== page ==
We were recently lucky enough to attend a very special event as guests of Wargaming – the filming of their new 360-degree, VR commercial promoting World of Warships. Not only did we get to visit the HMS Cavalier in the UK – which was as awesome as you might think! – but we also had a chance to sit down with Wargaming’s real-world military head honcho, Richard Cutland.
Before taking Wargaming’s shilling, he took the Queen’s as a tank commander in the Royal Tank Regiment. He knows Chieftains and Challengers back to front, has actually met the Queen (and tripped in front of her!), and has taught tactics and history to soldiers in Germany and the UK.
Here’s our chat.
So, you’re heading up military relations for Wargaming?
Richard Cutland: The title’s just changed, actually – it’s Head of Military Relations for Europe.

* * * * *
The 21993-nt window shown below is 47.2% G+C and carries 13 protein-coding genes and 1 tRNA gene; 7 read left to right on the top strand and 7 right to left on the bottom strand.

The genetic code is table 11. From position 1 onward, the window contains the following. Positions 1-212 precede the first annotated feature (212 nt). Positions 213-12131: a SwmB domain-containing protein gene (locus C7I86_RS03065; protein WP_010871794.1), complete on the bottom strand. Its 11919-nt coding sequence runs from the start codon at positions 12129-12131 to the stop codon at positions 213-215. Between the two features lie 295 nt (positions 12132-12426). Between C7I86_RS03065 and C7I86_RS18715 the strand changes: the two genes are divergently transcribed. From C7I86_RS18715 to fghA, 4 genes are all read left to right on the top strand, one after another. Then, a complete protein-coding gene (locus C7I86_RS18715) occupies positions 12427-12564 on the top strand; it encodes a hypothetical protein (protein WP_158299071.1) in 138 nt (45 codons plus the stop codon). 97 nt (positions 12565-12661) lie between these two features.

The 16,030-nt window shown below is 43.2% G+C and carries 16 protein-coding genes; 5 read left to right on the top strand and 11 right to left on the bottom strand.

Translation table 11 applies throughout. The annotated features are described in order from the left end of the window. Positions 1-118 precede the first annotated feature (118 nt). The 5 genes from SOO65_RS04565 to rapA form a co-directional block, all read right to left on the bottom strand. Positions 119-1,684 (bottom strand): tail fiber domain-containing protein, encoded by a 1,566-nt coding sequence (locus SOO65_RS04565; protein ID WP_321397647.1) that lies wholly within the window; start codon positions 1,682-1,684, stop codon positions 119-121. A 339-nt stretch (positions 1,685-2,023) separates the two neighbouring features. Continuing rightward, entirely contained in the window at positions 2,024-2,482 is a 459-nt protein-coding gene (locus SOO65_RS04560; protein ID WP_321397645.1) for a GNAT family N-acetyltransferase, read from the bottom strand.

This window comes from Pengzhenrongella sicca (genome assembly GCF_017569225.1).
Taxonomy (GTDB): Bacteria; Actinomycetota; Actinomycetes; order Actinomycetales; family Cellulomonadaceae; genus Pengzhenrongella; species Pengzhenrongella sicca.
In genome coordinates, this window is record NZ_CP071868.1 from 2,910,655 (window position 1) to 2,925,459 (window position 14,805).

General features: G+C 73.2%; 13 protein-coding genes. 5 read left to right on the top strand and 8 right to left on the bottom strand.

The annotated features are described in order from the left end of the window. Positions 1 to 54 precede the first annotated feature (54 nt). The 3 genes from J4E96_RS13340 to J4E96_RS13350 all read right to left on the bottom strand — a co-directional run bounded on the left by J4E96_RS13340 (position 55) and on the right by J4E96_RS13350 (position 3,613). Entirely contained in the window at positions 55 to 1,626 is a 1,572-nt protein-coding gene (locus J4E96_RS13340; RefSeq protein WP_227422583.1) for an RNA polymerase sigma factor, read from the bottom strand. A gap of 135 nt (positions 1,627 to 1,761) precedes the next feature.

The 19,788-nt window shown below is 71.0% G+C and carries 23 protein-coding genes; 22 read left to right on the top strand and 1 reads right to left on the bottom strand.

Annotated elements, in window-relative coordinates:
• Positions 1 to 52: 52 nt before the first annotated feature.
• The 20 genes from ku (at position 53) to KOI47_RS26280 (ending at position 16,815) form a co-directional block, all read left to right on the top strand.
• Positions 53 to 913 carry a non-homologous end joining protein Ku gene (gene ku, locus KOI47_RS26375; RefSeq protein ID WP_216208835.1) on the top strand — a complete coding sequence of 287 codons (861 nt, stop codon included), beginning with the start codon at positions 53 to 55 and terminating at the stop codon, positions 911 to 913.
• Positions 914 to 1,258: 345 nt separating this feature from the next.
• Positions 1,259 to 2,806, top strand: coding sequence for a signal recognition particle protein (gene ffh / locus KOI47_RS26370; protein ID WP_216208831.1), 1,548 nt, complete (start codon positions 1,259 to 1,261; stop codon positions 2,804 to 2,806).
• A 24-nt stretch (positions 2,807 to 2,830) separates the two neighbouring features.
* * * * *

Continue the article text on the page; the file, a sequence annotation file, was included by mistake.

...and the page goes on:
What does that job entail?
RC: To be perfectly honest, what it is… my work is multifaceted. Obviously, as a company we deal a lot with everything military, the idea is literally to liaise with every institution, mostly museums, and of course a lot of private collectors.
With the advent of [World of] Warships we turned to places like we are at the moment (Chatham Historic Dockyards in the UK), and I’m the initial liaison. Initially, in my early days with the company, quite a lot of that was literally going in and looking at particular tanks for research and that sort of thing, gathering all the information, and then working with marketing, and special projects – like this one. So really it’s anything that’s of a military bent, any aspect of the real world.
You served yourself, so is that a bit weird? Do you have mates that poke a bit of fun?